Most people are familiar only with the story told in the classic Judy Garland movie. By now, its plot is part of the American cultural vocabulary: Dorothy is caught in a Kansas tornado and transported to Oz; she befriends a scarecrow, a tin man and a lion; she kills two evil witches; and, ultimately, with help from Glinda (a good witch), she realizes her dream of returning home.
The movie, however, tells only part of the story. It’s based on L.Frank Baum’s novel, "The Wonderful Wizard of Oz." MGM made several changes to Baum’s story, the most crucial of which is to reset the action as a dream. In the book, Oz is a real place. That "reality" allowed Baum to continue the story in 13 subsequent books, most of which include Dorothy and her friends among a large and whimsical cast of characters.
After three more visits to Oz, Dorothy moved there permanently in the sixth book and became a princess. (For those of you concerned about the nuclear family, Auntie Em, Uncle Henry and Toto moved with her.)
So, you’re wondering, what on Earth does any of this have to do with HR? Bear with me. Some scholars have read Baum’s books, which were written around the turn of the century, as a metaphor about society’s struggle to keep pace with the sweeping changes that were taking place then. In this interpretation, Oz—in all its color, wonder, magic and danger—represents the new century. Dorothy, in turn, represents Everyman—reliant on brains, heart and courage to survive in the new world. Dorothy also must rely on guides (the Wizard, Glinda) to help her, but they only help her see her own potential. Over time, Dorothy becomes accustomed enough to this brave new world to embrace it completely.
I’ve taken enough literature courses in my day to know that many authors would cringe to hear the interpretations assigned to their work by so-called experts. In this case, however, I think the interpretation offers interesting lessons whether Baum intended them or not.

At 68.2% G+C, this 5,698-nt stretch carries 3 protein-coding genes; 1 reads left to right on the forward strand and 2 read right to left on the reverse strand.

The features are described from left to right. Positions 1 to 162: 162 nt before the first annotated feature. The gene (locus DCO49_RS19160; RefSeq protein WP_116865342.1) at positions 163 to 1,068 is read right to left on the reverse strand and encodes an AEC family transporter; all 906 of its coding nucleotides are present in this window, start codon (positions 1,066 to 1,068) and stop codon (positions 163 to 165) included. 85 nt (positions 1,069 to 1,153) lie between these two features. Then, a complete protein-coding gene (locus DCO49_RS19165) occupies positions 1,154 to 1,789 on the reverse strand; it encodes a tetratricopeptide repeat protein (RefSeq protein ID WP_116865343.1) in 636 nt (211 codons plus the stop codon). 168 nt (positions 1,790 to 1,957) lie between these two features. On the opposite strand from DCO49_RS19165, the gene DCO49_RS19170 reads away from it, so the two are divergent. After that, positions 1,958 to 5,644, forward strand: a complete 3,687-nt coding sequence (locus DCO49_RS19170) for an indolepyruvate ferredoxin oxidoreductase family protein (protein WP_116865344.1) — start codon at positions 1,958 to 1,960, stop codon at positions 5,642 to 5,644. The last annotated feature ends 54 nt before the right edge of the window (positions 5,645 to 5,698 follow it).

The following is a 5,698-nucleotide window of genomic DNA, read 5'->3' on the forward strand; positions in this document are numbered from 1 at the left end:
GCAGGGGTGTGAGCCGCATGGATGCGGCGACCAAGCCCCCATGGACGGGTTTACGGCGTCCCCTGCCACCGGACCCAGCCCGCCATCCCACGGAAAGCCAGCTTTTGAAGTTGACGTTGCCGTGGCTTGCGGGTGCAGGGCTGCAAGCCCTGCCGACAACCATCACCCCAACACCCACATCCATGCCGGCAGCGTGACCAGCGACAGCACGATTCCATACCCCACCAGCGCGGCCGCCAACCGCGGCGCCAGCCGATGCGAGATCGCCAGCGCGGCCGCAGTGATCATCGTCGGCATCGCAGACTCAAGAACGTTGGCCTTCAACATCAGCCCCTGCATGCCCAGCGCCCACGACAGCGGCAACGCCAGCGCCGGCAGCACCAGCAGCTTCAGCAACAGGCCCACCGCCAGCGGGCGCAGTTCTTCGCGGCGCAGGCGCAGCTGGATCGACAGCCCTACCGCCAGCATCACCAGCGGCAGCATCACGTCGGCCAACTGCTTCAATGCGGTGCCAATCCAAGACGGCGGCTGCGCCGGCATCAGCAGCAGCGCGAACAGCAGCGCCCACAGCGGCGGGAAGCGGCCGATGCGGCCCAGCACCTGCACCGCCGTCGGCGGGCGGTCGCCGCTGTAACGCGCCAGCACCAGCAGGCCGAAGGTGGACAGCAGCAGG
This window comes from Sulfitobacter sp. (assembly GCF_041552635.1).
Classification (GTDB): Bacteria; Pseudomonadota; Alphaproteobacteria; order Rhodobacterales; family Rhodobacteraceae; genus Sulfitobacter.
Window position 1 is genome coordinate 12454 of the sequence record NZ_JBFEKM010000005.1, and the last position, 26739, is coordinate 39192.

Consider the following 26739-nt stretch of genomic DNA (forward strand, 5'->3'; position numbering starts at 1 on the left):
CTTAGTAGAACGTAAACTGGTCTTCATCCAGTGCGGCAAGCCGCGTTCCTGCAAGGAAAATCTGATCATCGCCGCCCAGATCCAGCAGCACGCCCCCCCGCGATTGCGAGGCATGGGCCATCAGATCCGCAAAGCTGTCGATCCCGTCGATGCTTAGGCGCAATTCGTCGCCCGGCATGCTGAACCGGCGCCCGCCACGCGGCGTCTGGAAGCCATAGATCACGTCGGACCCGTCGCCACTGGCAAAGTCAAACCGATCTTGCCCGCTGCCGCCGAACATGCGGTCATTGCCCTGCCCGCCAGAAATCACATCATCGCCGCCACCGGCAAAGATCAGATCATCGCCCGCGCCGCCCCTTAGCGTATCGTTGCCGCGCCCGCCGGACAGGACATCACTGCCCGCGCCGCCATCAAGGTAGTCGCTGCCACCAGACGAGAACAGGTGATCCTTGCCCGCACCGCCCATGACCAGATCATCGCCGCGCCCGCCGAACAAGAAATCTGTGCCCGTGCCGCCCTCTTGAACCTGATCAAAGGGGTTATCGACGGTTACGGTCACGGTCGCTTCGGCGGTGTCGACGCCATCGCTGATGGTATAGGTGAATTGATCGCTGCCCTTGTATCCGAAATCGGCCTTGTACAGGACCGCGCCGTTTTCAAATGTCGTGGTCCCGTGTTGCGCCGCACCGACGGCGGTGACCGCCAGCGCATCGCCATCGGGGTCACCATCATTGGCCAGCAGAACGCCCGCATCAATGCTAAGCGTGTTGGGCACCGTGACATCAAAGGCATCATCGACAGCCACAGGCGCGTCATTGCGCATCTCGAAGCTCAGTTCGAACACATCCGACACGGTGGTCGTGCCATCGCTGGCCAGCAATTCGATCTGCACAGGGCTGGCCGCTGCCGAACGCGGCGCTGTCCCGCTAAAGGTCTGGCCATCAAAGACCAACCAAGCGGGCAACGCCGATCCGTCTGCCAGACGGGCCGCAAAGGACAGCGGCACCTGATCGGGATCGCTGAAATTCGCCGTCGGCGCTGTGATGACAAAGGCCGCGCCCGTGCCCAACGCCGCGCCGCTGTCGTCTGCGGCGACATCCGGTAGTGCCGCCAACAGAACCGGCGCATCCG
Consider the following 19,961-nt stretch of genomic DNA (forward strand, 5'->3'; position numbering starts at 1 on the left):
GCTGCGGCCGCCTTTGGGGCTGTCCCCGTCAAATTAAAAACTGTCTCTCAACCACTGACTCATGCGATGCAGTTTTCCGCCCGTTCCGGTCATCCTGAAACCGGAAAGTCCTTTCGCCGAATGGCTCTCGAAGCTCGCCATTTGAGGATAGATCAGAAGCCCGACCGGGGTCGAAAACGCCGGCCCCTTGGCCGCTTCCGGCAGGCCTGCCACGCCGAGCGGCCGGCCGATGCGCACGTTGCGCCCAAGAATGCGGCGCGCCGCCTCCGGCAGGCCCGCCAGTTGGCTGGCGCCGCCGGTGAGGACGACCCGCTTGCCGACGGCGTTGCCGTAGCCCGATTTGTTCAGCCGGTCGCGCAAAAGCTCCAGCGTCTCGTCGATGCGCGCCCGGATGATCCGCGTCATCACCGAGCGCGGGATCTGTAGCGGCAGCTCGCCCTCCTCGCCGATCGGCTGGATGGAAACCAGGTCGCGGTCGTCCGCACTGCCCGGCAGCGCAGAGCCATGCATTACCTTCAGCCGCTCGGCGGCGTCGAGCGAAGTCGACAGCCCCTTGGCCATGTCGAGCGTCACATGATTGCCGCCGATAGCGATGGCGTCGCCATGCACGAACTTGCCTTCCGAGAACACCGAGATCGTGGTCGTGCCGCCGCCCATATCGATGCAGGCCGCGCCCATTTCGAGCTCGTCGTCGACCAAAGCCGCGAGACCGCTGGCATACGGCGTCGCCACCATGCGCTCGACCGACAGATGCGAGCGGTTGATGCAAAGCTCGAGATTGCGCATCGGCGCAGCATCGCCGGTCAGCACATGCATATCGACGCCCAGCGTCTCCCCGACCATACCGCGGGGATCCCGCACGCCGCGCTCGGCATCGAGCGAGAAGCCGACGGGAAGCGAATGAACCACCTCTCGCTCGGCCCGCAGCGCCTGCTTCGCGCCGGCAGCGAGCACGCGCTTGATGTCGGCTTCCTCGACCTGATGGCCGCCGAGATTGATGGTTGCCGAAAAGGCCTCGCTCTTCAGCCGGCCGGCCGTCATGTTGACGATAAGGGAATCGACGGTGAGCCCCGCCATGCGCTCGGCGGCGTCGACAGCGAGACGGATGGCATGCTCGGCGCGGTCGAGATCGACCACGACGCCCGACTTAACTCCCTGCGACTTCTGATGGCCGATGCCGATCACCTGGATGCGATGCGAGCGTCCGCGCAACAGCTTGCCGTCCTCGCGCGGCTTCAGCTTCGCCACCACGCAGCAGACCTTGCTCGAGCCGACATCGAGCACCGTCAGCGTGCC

In many ways, we’re now in Oz. We’ve all been caught up in the cyclone of modern business and dumped into a wonderland of heightened expectations, unclear paths, wizardly technology and frightening new enemies. This new land is often wonderful but more often frightening. To survive in it, we need brains, heart and courage.
This new world, however, is much more real than Oz. It isn’t going away, so like Dorothy, we must learn to embrace it and finally experience it as better than the world we left behind. Baum believed that we all have the capacity to adapt, and I agree.
If Dorothy is Every Employee, then those of us in HR must be Glinda and the Wizard. As in Baum’s story, this doesn’t mean we have to know all the answers. It means that we must ask questions, coach and guide people in our organizations to find the answers within.
Such is the message of the experts that Jennifer Laabs spoke with in preparing this month’s cover story. They make a strong case for HR to help lead change, and argue that doing so is a key part of serving as the business partner that we all know HR must be.
Oz is a scary and wonderful place, but we all must go down the Yellow Brick Road. Would you rather build it, or merely follow it?
Personnel Journal, July 1996, Vol. 75, No. 7, p. 4.